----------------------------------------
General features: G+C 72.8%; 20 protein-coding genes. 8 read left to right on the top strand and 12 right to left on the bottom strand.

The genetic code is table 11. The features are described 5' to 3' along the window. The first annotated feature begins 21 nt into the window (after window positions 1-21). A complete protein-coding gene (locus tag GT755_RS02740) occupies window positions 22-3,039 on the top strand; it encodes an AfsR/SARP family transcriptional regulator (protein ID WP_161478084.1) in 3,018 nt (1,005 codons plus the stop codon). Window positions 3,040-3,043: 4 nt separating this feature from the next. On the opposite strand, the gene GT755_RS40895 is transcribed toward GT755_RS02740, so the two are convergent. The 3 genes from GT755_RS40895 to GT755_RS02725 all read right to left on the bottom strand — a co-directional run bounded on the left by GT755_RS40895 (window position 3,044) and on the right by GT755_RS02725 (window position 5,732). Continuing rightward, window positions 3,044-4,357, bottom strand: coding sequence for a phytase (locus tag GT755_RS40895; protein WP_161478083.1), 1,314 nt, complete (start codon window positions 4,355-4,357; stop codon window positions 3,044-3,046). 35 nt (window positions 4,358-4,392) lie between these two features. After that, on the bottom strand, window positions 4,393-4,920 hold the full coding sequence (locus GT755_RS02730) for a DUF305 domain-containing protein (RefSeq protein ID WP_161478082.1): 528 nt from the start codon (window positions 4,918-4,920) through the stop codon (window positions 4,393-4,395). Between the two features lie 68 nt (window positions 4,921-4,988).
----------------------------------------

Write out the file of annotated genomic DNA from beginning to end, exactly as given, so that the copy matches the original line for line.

General features: G+C 72.8%; 20 protein-coding genes. 8 read left to right on the top strand and 12 right to left on the bottom strand.

The genetic code is table 11. The features are described 5' to 3' along the window. The first annotated feature begins 21 nt into the window (after window positions 1-21). A complete protein-coding gene (locus tag GT755_RS02740) occupies window positions 22-3,039 on the top strand; it encodes an AfsR/SARP family transcriptional regulator (protein ID WP_161478084.1) in 3,018 nt (1,005 codons plus the stop codon). Window positions 3,040-3,043: 4 nt separating this feature from the next. On the opposite strand, the gene GT755_RS40895 is transcribed toward GT755_RS02740, so the two are convergent. The 3 genes from GT755_RS40895 to GT755_RS02725 all read right to left on the bottom strand — a co-directional run bounded on the left by GT755_RS40895 (window position 3,044) and on the right by GT755_RS02725 (window position 5,732). Continuing rightward, window positions 3,044-4,357, bottom strand: coding sequence for a phytase (locus tag GT755_RS40895; protein WP_161478083.1), 1,314 nt, complete (start codon window positions 4,355-4,357; stop codon window positions 3,044-3,046). 35 nt (window positions 4,358-4,392) lie between these two features. After that, on the bottom strand, window positions 4,393-4,920 hold the full coding sequence (locus GT755_RS02730) for a DUF305 domain-containing protein (RefSeq protein ID WP_161478082.1): 528 nt from the start codon (window positions 4,918-4,920) through the stop codon (window positions 4,393-4,395). Between the two features lie 68 nt (window positions 4,921-4,988).